Because the rocket is launched at altitude, it takes advantage of higher performing and extremely simple nozzles, which can be optimized for the higher altitude condition. Also, propane fuel can be self pressurized at that altitude, so no turbopumps or pressure feed systems are required to force propellant into the combustion chamber.
Another advantage to launching a satellite by air is the launch location and time is limitless. Currently, rocket launches are dictated by the location of launch facilities and a host of other factors including weather. By putting the system on a C-17, there is no limit to geographic location, and the aircraft can fly away from or above the weather.
The Airlaunch rocket can be flown anywhere in the world in any unmodified C-17. This capability can be used by other services, especially the Army, to put tactical intelligence, surveillance and reconnaissance satellites into low earth orbit. These tactical satellites could be used and controlled by combatant commanders, supplying the frontline warfighter with on-orbit ISR capability.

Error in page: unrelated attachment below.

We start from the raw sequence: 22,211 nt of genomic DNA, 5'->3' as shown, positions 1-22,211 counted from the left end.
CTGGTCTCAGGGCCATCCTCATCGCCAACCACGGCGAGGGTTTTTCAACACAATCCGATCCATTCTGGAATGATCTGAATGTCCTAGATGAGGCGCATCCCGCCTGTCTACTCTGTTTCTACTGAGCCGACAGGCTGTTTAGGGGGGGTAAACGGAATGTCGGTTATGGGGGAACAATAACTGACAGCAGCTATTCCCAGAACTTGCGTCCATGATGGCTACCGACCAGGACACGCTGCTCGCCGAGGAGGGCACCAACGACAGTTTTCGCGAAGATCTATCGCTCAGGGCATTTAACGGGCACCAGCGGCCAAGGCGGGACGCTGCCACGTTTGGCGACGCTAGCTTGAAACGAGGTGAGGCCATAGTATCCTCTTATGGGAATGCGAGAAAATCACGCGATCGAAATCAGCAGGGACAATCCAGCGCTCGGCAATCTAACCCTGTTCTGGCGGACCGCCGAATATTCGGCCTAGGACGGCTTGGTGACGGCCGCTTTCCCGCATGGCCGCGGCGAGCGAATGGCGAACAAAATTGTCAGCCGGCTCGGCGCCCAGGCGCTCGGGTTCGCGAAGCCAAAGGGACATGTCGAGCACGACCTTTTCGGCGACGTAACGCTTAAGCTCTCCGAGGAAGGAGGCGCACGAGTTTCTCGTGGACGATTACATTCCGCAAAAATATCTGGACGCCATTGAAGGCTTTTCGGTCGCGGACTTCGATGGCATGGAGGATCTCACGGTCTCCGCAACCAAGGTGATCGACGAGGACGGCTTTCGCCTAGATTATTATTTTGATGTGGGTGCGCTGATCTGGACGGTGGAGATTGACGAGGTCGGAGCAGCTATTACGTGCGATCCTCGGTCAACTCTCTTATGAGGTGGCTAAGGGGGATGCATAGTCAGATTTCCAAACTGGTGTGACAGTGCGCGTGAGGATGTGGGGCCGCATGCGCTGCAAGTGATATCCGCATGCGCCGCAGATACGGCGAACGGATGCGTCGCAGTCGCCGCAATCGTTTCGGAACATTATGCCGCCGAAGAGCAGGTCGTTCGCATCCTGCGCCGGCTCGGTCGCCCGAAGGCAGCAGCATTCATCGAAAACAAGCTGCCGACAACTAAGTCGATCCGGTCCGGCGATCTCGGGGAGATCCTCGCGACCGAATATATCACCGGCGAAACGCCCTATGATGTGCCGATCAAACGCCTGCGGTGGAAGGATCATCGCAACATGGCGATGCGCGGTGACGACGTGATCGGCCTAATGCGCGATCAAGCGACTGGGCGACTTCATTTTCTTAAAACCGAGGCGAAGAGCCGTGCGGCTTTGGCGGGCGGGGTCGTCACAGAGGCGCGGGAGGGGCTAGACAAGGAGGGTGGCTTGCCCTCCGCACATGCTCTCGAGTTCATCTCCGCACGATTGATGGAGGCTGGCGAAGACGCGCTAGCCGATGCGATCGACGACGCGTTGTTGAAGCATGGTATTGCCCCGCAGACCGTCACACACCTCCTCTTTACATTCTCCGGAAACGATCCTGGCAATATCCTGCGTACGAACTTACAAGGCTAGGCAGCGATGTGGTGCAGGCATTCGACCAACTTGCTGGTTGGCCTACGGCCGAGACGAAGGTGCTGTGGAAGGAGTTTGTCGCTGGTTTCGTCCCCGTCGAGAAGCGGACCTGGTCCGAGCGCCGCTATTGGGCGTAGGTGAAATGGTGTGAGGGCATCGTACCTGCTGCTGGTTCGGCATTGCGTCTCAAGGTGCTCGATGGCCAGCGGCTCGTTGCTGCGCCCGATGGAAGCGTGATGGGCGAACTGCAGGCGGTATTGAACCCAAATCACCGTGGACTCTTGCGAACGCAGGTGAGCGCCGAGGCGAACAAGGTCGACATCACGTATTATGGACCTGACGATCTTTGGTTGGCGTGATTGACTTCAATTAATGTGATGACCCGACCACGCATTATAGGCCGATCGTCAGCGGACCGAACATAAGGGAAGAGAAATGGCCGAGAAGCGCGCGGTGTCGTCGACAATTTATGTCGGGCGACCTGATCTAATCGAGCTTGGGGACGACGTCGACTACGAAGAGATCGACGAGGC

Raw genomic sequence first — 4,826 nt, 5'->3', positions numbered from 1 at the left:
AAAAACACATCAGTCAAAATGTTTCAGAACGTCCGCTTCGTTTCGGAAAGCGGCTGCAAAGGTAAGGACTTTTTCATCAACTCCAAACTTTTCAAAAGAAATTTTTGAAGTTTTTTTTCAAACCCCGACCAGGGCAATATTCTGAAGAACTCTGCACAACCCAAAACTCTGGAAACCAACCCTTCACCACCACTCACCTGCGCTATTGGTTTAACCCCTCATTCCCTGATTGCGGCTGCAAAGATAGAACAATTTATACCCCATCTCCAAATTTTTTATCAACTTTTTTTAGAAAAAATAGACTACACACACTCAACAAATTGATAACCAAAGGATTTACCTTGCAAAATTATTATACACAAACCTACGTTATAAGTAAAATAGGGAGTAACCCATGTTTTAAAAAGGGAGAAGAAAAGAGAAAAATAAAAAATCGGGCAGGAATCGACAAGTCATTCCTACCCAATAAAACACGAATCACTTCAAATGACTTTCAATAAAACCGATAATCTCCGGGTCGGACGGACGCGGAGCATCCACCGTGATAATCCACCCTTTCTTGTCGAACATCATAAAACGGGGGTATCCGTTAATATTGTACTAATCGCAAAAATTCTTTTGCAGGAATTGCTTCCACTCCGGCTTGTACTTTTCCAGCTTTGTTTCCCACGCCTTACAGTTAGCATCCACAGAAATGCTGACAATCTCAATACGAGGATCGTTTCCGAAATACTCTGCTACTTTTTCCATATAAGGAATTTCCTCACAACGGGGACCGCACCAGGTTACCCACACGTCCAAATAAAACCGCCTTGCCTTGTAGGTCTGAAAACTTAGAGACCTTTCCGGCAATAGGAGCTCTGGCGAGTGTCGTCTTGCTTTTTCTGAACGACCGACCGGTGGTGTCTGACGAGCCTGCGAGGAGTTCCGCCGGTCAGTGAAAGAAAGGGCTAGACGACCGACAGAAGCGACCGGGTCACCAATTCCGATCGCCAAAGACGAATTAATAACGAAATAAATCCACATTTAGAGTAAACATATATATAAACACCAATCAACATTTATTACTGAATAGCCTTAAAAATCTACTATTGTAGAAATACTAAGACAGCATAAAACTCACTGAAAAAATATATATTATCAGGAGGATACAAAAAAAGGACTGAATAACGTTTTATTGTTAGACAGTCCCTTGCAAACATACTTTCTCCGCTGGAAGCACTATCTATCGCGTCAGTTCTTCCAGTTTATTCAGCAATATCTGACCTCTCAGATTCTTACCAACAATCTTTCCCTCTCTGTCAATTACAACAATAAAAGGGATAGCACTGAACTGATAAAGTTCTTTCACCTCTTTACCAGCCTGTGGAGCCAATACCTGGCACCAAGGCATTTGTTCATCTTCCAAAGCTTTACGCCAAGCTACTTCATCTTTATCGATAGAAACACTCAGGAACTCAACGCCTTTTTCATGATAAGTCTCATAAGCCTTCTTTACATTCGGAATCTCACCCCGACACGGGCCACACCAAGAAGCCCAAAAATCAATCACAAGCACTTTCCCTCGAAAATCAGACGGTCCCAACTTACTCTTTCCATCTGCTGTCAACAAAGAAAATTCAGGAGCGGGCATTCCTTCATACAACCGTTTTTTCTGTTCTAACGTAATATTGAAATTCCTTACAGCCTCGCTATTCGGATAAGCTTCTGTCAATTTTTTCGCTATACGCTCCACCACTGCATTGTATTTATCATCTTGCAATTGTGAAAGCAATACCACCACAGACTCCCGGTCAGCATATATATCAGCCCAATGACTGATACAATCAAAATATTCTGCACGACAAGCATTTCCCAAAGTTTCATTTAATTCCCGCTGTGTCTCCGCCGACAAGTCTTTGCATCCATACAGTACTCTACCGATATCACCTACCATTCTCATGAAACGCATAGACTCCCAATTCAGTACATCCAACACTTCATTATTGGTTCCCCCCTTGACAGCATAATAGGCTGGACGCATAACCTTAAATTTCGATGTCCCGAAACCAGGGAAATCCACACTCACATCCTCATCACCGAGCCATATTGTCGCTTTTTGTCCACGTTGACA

Soaring 6,000 feet above the sun-baked California desert, a pair of Edwards aircraft - a C-17 Globemaster III shadowed by a C-12 observer aircraft - carried out an unusual mission with an even more unusual cargo the morning of 29 September 2005. The rear of the aircraft yawned open, and at the prompt of "five, four, three, two, one, green light," the loadmasters released the restraints and a 65-foot rocket slid out the back of the aircraft and began its descent to the desert floor.